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Thread: Chrome 32 Beta Has A Vibration API, Animated WebP

  1. #21
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    Quote Originally Posted by curaga View Post
    No, it was offered by MNG, which pre-existed APNG
    Not on the web it didn't.

    Without digging up that old horse, I saw little value in "show the first frame" of APNG - if you want an animation, the first frame is practically useless. Even worse, it may give the user the impression it's supposed to be a static image, while a "missing support" box lets the user know it's supposed to be something else.
    Again that doesn't matter, as there wasn't any better alternative for animated pictures on the web. It's kind of embarrassing that we're still using an image format for animated images that's limited to a colour palette dictated by 90's hardware. If some aliens came to visit and saw how animated gifs are still the dominant animated image format on the web, they'd be laughing at humanity so hard.

    Still, flawed comparison: Opus is indeed better in every way, Wayland and systemd are not.
    Says you. Wayland is not perfect but it's better than anything else there is. X is just outdated, it's time to take it behind the shed and put it to rest...

  2. #22
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    Quote Originally Posted by maxst View Post
    You only call that test "stupid" because you don't like that APNG seems to be winning there.
    The reason why I think it's stupid is that whenever you are trying to compare codes, you always want a lossless source otherwise the lossy source will seem to perform exceptionally well.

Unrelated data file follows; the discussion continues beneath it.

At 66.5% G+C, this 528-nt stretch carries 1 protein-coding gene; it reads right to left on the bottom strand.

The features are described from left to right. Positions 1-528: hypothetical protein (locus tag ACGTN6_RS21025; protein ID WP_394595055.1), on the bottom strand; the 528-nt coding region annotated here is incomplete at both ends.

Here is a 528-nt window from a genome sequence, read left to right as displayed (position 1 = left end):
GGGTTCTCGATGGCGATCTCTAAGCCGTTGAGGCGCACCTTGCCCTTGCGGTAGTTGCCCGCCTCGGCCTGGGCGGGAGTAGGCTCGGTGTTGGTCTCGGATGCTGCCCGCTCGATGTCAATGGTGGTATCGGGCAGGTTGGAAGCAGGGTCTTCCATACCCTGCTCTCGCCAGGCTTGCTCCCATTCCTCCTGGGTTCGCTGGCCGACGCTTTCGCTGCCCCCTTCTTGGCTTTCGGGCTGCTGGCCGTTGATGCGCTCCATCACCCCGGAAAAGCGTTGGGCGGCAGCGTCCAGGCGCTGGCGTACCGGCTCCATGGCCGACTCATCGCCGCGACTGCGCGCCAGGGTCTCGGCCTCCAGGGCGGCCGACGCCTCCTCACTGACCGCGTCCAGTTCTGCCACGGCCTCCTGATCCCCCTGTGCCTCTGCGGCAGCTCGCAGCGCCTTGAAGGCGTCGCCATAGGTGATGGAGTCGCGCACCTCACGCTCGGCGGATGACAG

I don't know why you think that I don't like aPNG. Not everyone has an agenda.

    As for the tests, why the heck would I use the gif2whatever tool when I specifically said that it's the biggest problem with their test?

    Regardless I want something better than gif to take its place.

  3. #23
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    Quote Originally Posted by profoundWHALE View Post
    As for the tests, why the heck would I use the gif2whatever tool when I specifically said that it's the biggest problem with their test?
    Because you don't have a lot of choice here.

    That's the one and only tool WebP developers provide that can create optimized animated WebP.

    Unless you are willing to write your own tools...

  4. #24
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    Quote Originally Posted by dee. View Post
    Not on the web it didn't.
    Opera supported it, I used Opera - ergo it definitely existed on the web for me

    That's like saying "thumbnails are useless" when you search for a certain animated gif on google images.
    Not really, as the first frame of quite many animations is black. How is that of use?

    Again that doesn't matter, as there wasn't any better alternative for animated pictures on the web. It's kind of embarrassing that we're still using an image format for animated images that's limited to a colour palette dictated by 90's hardware. If some aliens came to visit and saw how animated gifs are still the dominant animated image format on the web, they'd be laughing at humanity so hard.
    I agree. There's multiple improved formats over GIF, but nothing can be used because no browser supports everything. It's a sad state for the web designers.

  5. #25
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    Quote Originally Posted by curaga View Post